Maria’s day starts at 5am every day. No sooner the alarm bell rings she scrambles out of the bed in haste. A real quick shower followed by a hot cup of tea, she rushes to wake up the rest of her family. Suddenly the whole house is in full action and Maria constantly multi tasks in between.
Her 5-year-old daughter needs her hair to be braided, her 10th grader is unable to find his project sheets, and her husband, amidst all this, makes a quick enquiry on the pending bills. As soon as they leave, Maria gets back to doing her work, that has no fixed timings and she is on duty 24x7. Her job entails cooking, cleaning, laundering, teaching, and more. In short many roles rolled in one. But for her there are no weekend off days and no sick leave either. Most importantly she doesn’t get a pay cheque at the end of the month for her work. Maria left her full time job many years back to raise her children and though she is glad she took the right decision at the right time there are days when she is overwhelmed in despair.
She says, “Though being a homemaker has been a gratifying journey,there are days when I feel uninspired and depressed too. I miss being at work, the moments shared with my colleagues, of being financially on my own, and not to miss, the pleasure of having a pay cheque at the end of the month.”
Welcome to the world of homemakers. While in olden days women were meant to stay at home and take care of themselves and their family, the industrial revolution marked the first flight of them to work outside their homes. Be it in search of self-esteem, gain financial independence or to escape from the domestic boredom, women stepped out of the confines of their homes. But not all. Amongst those many career seekers were many others who chose the precincts of their houses because they thought they were needed the most there. “It’s a personal choice,” said a content homemaker in Muscat. In spite of being a qualified IT professional she shelved her career to devote her time to her children and being there for them was her biggest earning. But as her children are now ready to embark on their higher studies and leave home she feels a sense of emptiness. Its feels like she is stuck to household chores. She says, “Now I feel so left out. Though I have no financial problems I still miss the pleasure of earning and having my own money.” She says that a lot more is expected of you if you are a full time homemaker.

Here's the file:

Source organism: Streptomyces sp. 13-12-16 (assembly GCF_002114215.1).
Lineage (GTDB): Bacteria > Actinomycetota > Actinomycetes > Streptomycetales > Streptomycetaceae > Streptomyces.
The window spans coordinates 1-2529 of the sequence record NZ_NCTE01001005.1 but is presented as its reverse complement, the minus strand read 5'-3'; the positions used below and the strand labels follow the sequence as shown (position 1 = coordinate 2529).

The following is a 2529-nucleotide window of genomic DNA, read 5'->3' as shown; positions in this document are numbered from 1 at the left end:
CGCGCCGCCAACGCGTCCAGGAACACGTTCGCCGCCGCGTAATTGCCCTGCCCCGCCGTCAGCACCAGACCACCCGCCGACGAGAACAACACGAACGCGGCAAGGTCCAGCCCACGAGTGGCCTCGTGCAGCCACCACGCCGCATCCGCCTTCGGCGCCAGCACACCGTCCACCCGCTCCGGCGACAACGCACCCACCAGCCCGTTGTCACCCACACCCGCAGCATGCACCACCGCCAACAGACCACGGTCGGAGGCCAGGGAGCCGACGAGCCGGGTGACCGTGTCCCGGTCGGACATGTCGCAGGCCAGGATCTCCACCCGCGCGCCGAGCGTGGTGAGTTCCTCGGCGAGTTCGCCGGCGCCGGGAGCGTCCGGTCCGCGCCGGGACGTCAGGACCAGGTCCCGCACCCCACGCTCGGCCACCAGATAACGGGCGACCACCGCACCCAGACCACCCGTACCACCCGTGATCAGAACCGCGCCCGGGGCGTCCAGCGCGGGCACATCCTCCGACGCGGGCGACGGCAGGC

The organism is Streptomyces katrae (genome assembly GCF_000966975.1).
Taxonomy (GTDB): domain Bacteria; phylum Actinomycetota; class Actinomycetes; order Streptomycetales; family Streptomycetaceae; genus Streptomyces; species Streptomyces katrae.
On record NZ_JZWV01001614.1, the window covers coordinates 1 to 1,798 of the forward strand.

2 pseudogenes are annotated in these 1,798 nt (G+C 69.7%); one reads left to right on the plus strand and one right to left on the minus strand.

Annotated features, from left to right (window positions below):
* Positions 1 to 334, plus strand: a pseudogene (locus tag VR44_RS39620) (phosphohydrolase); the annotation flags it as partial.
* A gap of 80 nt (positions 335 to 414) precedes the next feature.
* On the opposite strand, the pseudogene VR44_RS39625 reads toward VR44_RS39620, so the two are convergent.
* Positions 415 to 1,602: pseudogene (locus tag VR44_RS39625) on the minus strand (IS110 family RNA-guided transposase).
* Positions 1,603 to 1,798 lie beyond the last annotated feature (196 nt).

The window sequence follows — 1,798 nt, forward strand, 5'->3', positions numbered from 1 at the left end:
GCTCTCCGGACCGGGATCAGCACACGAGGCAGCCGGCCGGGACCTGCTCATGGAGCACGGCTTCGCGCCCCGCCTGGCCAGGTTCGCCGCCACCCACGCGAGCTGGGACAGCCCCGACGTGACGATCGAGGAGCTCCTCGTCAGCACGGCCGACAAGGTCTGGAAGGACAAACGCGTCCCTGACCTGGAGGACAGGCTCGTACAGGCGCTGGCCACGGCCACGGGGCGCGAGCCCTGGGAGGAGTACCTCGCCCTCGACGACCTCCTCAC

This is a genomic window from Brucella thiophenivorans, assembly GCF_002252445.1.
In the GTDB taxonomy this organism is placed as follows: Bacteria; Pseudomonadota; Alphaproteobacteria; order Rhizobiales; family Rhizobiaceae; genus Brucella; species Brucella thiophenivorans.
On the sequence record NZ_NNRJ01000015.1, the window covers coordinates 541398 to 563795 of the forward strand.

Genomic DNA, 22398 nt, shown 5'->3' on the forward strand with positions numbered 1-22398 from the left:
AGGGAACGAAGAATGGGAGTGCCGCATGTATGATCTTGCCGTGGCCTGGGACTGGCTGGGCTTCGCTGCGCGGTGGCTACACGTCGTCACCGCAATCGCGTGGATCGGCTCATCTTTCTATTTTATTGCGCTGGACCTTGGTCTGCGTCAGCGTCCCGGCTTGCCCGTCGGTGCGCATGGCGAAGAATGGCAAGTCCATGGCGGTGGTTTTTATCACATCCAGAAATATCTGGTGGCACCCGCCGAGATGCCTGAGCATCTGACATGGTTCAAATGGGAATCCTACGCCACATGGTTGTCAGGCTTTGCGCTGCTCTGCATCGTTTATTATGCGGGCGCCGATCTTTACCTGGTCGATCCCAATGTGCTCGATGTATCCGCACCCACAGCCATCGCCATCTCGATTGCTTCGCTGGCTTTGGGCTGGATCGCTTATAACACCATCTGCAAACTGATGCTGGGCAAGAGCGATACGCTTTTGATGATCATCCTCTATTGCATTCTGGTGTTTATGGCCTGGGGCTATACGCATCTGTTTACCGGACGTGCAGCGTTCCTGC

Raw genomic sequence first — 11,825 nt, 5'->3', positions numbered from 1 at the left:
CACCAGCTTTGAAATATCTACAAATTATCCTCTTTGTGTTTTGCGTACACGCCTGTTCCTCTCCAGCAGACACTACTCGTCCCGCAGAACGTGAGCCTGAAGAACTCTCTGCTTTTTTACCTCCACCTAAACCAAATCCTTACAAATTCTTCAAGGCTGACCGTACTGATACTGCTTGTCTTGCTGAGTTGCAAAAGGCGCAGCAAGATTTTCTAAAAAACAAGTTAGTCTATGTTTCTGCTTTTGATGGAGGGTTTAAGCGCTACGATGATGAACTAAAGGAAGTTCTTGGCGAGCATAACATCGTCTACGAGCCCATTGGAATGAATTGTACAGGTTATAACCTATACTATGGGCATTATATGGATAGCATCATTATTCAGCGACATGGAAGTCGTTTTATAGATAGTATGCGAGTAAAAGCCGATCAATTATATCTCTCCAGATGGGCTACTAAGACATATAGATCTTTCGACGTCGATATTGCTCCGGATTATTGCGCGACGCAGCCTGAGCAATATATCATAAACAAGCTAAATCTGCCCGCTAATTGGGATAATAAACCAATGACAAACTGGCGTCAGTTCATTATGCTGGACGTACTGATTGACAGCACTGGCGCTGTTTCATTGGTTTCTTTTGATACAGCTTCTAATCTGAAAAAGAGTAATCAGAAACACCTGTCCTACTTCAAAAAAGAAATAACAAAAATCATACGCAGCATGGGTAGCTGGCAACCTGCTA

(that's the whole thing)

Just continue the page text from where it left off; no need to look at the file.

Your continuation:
For many women in Oman being a homemaker is not a choice as work visa isn’t an easy thing to get here. As a result many professionally qualified women are forced to stay at home. “I have been here for almost four years here and owing to some visa constraint I could not get a job, a qualified engineer shared her plight.
“People have this notion that you have nothing to do when you are at home. Moreover if you’re not bringing in a pay cheque, you’re not thought to be on equal terms,” said another homemaker while sharing her dilemmas.
Author Ann Crittenden in her book The Price of Motherhood, says that mothers pay too large a lifetime price in lost income and status because of the time and energy they devote to their children. “Raising children may be the most important job in the world,” she wrote, “but you can’t put it on a resume”.
Her views voice many hidden pains being a homemaker.
But is the job of a homemaker a challenging career? Are the round-the-clock jobs at home as tiresome as brooding over the office files?
Homemaking to date is more gender-specific, i.e. a woman’s duty and as it is in the Asian community, it is more demanding than average 9-5 jobs. Expatriate homemakers, especially those belonging to the middle-income group bracket, do not have the luxury of house help and end up doing all the chores of the house. And they certainly deserve a pat on their backs for the services they provide. Whether for tirelessly toiling behind pots and pans or for being there 24x7, women ‘manning’ the homes should be applauded.
And those who relinquished their working status to bring up their children strongly object when people ask them ‘are you working’? Understandably, when people have worked hard to reach a certain level professionally, and are enjoying the fruits of their labour; it is hard to throw it all away. But some don’t mind doing that. Mothers who have stayed at home for child raising made a choice in their life.
Agreed finance was not a constraint in their cases but at the same time they can be recognised for not letting the trophies of materialism and workplace success overrule them.
“Being a homemaker is a job but it doesn’t necessarily mean giving up being a woman. A mother and wife can still be a person who can be recognised for being her own self,” says another homemaker.
Most homemakers say that greatest joys of being a homemaker are being able to plan and execute the household chores with plenty of family time, being able to take regular evening walks, coffee mornings and shopping sprees with friends, catching up reading, watching movies and having a lot of “me” time.